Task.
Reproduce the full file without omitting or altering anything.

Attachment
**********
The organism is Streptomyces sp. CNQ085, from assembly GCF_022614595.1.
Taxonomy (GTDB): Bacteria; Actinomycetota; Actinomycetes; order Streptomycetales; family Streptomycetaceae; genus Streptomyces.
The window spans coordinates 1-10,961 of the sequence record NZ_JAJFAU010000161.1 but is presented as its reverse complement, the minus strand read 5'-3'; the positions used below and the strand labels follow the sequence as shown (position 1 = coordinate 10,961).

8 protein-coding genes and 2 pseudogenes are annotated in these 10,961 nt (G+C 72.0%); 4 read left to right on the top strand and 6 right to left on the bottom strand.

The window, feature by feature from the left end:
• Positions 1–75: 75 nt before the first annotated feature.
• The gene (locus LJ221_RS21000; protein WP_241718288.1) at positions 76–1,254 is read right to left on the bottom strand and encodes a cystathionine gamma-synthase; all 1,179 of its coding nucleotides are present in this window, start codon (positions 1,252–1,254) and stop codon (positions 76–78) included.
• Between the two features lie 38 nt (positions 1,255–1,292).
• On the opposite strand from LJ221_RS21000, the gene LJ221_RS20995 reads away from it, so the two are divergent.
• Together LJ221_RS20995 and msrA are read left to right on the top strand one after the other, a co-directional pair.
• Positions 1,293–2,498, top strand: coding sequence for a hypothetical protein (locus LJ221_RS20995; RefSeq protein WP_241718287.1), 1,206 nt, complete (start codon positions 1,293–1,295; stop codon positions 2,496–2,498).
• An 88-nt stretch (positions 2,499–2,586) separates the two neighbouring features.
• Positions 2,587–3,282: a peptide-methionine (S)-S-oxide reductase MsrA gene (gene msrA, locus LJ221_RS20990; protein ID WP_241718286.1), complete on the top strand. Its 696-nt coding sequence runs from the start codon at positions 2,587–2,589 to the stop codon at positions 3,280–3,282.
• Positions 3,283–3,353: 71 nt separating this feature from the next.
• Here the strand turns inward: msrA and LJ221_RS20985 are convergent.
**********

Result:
The organism is Streptomyces sp. CNQ085, from assembly GCF_022614595.1.
Taxonomy (GTDB): Bacteria; Actinomycetota; Actinomycetes; order Streptomycetales; family Streptomycetaceae; genus Streptomyces.
The window spans coordinates 1-10,961 of the sequence record NZ_JAJFAU010000161.1 but is presented as its reverse complement, the minus strand read 5'-3'; the positions used below and the strand labels follow the sequence as shown (position 1 = coordinate 10,961).

8 protein-coding genes and 2 pseudogenes are annotated in these 10,961 nt (G+C 72.0%); 4 read left to right on the top strand and 6 right to left on the bottom strand.

The window, feature by feature from the left end:
• Positions 1–75: 75 nt before the first annotated feature.
• The gene (locus LJ221_RS21000; protein WP_241718288.1) at positions 76–1,254 is read right to left on the bottom strand and encodes a cystathionine gamma-synthase; all 1,179 of its coding nucleotides are present in this window, start codon (positions 1,252–1,254) and stop codon (positions 76–78) included.
• Between the two features lie 38 nt (positions 1,255–1,292).
• On the opposite strand from LJ221_RS21000, the gene LJ221_RS20995 reads away from it, so the two are divergent.
• Together LJ221_RS20995 and msrA are read left to right on the top strand one after the other, a co-directional pair.
• Positions 1,293–2,498, top strand: coding sequence for a hypothetical protein (locus LJ221_RS20995; RefSeq protein WP_241718287.1), 1,206 nt, complete (start codon positions 1,293–1,295; stop codon positions 2,496–2,498).
• An 88-nt stretch (positions 2,499–2,586) separates the two neighbouring features.
• Positions 2,587–3,282: a peptide-methionine (S)-S-oxide reductase MsrA gene (gene msrA, locus LJ221_RS20990; protein ID WP_241718286.1), complete on the top strand. Its 696-nt coding sequence runs from the start codon at positions 2,587–2,589 to the stop codon at positions 3,280–3,282.
• Positions 3,283–3,353: 71 nt separating this feature from the next.
• Here the strand turns inward: msrA and LJ221_RS20985 are convergent.